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Overview of contact center operation

In this section, we provide a brief overview of operations at contact centers. For a more comprehensive tutorial and survey of the literature, see [58,119].

A contact center is a complex integration of computers, human operators (agents), telephone and packet networks, and their equipment. Contact centers can be classified into three types, depending of whether they handle inbound traffic, outbound traffic, or both inbound and outbound traffic, and their scale can vary from a few agents to thousands of agents. Figure 8.1 illustrates an example of a large scale contact center (``call'' center, in particular) that handles inbound calls [58].

Figure 8.1: Contact center architecture [58].

Consider a customer calling a contact center via a toll-free number. The telephone company that provides the toll-free service connects the call via the public telephone network to a private automatic branch exchange (PABX) of the contact center. Here, the PABX is connected to the public telephone network through multiple telephone lines, called trunk lines. If there is a free trunk line, the call is connected to the PABX; otherwise, the caller receives a busy signal.

The calls connected to the PABX are routed either to an (interactive) voice response unit (VRU) or to an automatic call distributor (ACD), possibly depending on the dialed number and/or the caller's ID (number). If a call is routed to the VRU, the caller hears an automatic response and performs self-service by pushing buttons (dialing) or by speaking to the VRU. Some customers complete service at the VRU, and others who request connection to an agent are routed to the ACD.

An automatic call distributor (ACD) is a specialized router that is designed to route calls to individual agents at the contact center. At the ACD, various information is available both on the caller and on the agent, and the information is used to route a caller to an agent. The caller's information such as the caller ID and the record of interaction at the VRU may be used to identify the customer, and this allows the ACD to retrieve more information, such as their language, priority, and the type of requested service, from a customer data server. Agents log into the ACD at their terminals when they start working, and their login ID can be used to retrieve full information on types and levels of their skills. Computer-telephone integration (CTI) is a middleware that closely ties computer systems, including the customer data server and the terminals at the agents, and telephone networks. CTI enables sophisticated routing at the ACD. In addition, CTI can be used to automatically display a caller's information on an agent's workstation screen.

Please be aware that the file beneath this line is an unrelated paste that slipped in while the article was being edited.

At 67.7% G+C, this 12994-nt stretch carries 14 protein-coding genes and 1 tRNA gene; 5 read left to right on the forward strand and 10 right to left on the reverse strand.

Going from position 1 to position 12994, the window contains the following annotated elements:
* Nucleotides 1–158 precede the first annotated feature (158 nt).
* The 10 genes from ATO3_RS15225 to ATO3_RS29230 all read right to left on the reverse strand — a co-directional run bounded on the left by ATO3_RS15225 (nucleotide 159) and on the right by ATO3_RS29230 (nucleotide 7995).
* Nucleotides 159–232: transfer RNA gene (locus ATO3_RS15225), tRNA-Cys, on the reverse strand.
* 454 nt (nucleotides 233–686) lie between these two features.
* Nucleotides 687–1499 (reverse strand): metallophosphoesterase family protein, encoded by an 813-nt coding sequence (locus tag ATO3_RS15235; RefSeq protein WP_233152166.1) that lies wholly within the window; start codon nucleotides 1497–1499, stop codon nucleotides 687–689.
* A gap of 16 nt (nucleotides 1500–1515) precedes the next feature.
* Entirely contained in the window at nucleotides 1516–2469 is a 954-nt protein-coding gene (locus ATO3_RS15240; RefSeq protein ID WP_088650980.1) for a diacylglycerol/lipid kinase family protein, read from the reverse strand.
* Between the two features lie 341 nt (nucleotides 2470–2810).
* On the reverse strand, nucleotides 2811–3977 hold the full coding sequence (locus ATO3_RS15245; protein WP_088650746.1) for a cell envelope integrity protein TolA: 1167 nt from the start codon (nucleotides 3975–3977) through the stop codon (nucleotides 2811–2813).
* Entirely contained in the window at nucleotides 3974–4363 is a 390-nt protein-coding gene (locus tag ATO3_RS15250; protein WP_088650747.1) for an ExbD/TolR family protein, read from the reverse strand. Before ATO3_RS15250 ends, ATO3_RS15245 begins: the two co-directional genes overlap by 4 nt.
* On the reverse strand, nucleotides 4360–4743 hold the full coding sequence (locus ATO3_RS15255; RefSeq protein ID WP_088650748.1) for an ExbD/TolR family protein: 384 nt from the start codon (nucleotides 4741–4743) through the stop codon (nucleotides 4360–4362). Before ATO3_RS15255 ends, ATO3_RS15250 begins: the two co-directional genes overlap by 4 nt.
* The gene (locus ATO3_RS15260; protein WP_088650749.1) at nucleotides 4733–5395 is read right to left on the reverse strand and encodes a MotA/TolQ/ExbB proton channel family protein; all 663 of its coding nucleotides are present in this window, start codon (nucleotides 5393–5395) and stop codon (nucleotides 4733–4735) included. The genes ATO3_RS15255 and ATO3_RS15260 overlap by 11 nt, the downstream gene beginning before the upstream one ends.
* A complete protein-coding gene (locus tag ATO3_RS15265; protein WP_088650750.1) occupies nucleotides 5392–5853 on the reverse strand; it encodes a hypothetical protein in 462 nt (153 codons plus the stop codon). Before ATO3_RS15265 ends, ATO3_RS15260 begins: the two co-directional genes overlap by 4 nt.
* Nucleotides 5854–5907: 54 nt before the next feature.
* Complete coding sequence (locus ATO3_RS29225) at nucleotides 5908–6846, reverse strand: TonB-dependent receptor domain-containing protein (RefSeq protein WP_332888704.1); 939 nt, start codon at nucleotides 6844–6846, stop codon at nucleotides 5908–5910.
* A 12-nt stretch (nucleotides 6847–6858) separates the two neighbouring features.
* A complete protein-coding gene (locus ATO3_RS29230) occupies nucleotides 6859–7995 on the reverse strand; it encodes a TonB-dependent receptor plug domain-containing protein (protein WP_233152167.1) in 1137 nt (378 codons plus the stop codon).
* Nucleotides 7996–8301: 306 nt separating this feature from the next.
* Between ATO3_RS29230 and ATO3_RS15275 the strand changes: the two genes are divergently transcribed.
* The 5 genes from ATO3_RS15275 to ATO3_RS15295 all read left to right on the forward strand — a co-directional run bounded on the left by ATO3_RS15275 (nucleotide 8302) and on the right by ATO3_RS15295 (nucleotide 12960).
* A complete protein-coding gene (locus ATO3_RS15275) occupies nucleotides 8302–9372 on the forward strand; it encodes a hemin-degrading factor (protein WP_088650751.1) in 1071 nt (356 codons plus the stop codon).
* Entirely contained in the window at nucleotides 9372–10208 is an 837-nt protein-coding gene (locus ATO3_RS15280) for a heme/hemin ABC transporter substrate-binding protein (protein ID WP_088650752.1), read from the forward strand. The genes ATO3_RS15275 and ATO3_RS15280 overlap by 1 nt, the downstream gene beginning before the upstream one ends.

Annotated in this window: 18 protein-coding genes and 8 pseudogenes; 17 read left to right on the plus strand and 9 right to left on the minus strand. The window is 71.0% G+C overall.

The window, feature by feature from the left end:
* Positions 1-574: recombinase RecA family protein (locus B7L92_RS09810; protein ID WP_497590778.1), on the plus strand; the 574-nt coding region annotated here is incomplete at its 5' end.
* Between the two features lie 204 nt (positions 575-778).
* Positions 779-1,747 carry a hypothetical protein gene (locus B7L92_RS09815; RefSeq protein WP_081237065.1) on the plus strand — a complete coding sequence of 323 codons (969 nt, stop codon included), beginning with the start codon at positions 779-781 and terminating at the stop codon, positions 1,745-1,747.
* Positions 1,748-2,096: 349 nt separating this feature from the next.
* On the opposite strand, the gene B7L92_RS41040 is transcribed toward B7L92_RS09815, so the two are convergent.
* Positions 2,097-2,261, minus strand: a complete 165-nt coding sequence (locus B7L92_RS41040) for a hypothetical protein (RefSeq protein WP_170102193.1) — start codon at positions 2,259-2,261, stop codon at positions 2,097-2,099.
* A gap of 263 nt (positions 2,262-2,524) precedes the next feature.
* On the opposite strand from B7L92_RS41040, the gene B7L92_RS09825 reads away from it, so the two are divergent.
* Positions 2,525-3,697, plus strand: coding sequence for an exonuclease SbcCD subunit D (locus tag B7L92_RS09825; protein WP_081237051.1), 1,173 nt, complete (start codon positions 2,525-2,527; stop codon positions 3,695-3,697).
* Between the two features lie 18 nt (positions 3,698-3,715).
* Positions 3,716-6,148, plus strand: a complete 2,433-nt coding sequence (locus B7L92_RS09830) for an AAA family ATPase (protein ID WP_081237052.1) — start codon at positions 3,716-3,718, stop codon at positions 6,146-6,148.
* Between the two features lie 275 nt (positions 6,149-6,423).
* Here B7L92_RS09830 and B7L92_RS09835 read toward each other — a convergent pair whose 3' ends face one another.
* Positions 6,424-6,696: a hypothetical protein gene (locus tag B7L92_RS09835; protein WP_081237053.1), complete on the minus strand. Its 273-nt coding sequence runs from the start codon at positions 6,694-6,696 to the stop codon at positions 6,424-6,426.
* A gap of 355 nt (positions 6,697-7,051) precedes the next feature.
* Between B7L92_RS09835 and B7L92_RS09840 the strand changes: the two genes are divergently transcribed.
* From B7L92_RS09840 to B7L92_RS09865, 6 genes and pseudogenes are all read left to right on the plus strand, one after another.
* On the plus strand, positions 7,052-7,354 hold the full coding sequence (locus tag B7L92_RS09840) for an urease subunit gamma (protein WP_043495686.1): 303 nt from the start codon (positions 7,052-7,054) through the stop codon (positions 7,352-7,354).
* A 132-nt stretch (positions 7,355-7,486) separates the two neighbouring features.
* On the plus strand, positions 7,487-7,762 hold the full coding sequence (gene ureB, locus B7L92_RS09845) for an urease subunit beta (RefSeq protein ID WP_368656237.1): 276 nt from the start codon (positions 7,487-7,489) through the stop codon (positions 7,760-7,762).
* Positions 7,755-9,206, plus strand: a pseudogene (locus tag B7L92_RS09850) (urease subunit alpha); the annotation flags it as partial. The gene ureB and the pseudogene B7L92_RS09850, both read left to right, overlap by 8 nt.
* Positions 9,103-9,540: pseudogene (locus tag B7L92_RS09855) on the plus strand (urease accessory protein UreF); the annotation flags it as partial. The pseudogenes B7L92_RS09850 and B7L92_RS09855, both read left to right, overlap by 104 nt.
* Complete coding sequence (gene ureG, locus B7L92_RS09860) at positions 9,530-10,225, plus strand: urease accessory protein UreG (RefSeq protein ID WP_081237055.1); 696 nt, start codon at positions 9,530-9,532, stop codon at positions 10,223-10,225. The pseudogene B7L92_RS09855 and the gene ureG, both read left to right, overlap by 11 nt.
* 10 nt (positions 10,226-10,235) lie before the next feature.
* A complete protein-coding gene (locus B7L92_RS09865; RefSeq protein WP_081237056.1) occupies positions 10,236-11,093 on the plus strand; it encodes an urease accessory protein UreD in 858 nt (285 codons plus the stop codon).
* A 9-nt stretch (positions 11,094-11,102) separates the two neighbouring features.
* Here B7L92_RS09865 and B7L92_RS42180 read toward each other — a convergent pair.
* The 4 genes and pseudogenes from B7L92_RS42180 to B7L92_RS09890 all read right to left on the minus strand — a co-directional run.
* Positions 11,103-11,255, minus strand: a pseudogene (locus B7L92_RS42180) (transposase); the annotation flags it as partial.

Based on the caller information as well as the information and availability of agents, the call may be connected to an agent, or may be held on in a queue. A waiting customer may abandon the call before being served, or may eventually be connected to an agent.

next up previous contents
Next: Towards efficient contact center Up: Applications in contact center Previous: Motivation   Contents
Takayuki Osogami 2005-07-19